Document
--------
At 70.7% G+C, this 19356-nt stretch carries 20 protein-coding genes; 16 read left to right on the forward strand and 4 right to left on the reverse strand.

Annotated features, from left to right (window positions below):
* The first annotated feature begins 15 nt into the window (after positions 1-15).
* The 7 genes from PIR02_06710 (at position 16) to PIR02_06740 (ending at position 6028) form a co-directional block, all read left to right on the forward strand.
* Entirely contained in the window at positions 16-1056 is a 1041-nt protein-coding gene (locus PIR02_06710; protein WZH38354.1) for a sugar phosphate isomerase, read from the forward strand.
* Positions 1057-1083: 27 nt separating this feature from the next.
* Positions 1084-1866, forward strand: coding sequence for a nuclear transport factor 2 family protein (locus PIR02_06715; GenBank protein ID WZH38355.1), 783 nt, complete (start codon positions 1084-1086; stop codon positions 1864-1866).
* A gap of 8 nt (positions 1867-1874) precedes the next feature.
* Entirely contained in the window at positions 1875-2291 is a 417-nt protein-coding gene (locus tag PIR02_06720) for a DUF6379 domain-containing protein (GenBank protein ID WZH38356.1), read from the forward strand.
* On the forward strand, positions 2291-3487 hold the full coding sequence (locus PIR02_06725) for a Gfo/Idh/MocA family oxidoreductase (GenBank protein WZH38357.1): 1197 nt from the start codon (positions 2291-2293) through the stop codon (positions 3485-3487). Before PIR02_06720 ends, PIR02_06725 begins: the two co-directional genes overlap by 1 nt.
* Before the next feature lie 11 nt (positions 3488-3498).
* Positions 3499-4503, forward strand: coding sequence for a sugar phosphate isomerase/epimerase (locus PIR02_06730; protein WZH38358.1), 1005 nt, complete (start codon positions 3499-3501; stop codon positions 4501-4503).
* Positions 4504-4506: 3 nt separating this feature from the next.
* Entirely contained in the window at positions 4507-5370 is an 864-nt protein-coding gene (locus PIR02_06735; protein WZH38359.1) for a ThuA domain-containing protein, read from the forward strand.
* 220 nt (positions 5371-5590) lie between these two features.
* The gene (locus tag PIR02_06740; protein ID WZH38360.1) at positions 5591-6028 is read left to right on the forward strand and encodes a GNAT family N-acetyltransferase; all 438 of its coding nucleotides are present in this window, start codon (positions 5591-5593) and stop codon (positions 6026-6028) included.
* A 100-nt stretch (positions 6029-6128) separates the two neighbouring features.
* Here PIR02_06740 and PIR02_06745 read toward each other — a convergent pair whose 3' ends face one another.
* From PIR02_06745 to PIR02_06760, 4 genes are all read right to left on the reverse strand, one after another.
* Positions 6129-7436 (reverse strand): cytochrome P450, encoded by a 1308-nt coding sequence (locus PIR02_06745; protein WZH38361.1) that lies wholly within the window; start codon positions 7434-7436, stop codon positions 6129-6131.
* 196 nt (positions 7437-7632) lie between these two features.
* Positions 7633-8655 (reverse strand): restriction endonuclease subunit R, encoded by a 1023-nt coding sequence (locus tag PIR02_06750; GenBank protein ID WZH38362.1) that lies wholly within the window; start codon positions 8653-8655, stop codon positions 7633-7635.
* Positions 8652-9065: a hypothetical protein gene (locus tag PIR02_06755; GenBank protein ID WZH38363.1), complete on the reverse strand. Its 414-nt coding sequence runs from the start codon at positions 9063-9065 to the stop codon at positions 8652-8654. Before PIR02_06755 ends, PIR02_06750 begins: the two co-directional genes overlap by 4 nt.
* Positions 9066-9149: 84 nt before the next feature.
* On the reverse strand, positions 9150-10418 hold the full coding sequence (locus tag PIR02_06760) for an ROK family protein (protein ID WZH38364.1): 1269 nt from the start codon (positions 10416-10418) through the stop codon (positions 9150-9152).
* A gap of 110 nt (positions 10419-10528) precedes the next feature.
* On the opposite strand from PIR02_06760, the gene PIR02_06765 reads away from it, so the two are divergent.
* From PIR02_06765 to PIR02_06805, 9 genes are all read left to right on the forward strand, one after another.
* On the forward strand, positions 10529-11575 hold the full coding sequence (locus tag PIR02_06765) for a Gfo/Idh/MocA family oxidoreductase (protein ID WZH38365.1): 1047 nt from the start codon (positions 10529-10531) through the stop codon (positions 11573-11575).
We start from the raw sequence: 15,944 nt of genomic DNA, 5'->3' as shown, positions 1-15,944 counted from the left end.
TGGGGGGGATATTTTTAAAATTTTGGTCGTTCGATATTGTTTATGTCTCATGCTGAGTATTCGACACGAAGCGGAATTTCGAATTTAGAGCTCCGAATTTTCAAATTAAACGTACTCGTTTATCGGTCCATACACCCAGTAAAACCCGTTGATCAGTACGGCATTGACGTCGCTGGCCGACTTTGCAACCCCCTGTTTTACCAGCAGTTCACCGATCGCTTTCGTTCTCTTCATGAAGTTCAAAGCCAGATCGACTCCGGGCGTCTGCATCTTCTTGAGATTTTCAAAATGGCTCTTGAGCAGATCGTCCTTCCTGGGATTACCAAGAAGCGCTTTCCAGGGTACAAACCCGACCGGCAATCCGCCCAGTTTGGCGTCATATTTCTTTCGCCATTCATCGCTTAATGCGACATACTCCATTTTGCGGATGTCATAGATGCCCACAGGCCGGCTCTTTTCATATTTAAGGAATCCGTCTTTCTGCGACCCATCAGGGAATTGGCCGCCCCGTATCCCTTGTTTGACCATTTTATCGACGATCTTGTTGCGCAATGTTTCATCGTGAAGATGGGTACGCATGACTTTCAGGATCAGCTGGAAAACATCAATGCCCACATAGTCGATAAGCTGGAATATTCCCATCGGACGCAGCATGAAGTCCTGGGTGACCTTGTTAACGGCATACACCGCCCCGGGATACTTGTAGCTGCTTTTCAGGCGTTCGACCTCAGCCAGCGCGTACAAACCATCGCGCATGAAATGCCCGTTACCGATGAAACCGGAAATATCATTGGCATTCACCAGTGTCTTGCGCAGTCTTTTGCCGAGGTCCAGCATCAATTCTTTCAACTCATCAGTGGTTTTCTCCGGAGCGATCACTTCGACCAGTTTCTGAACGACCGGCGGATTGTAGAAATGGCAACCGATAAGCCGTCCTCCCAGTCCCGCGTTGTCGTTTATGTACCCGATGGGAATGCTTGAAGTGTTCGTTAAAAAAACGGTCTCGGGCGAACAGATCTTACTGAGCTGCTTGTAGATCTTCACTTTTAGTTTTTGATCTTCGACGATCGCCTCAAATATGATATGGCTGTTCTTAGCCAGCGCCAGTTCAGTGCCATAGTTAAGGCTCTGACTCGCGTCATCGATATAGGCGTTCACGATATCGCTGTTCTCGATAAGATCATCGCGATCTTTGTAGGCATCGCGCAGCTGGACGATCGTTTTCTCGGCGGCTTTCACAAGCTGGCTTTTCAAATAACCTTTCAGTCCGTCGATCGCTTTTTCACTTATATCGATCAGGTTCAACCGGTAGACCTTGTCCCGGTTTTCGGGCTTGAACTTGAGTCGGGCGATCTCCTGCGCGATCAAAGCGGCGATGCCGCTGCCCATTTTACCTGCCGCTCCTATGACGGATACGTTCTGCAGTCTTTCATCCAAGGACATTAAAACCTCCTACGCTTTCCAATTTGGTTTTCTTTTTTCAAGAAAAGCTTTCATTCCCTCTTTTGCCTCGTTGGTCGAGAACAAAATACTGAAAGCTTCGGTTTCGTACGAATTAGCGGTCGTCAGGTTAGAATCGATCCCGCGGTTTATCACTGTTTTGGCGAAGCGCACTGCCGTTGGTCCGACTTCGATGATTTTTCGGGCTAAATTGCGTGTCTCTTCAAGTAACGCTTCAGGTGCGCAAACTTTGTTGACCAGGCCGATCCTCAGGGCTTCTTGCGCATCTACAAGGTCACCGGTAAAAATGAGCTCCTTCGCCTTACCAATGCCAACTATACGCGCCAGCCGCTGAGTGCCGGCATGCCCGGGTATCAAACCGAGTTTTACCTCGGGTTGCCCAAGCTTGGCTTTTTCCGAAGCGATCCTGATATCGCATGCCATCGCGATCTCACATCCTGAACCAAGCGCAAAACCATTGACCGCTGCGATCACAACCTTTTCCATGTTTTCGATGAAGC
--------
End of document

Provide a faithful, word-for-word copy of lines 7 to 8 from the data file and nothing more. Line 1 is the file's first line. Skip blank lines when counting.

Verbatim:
* Positions 1084-1866, forward strand: coding sequence for a nuclear transport factor 2 family protein (locus PIR02_06715; GenBank protein ID WZH38355.1), 783 nt, complete (start codon positions 1084-1086; stop codon positions 1864-1866).
* A gap of 8 nt (positions 1867-1874) precedes the next feature.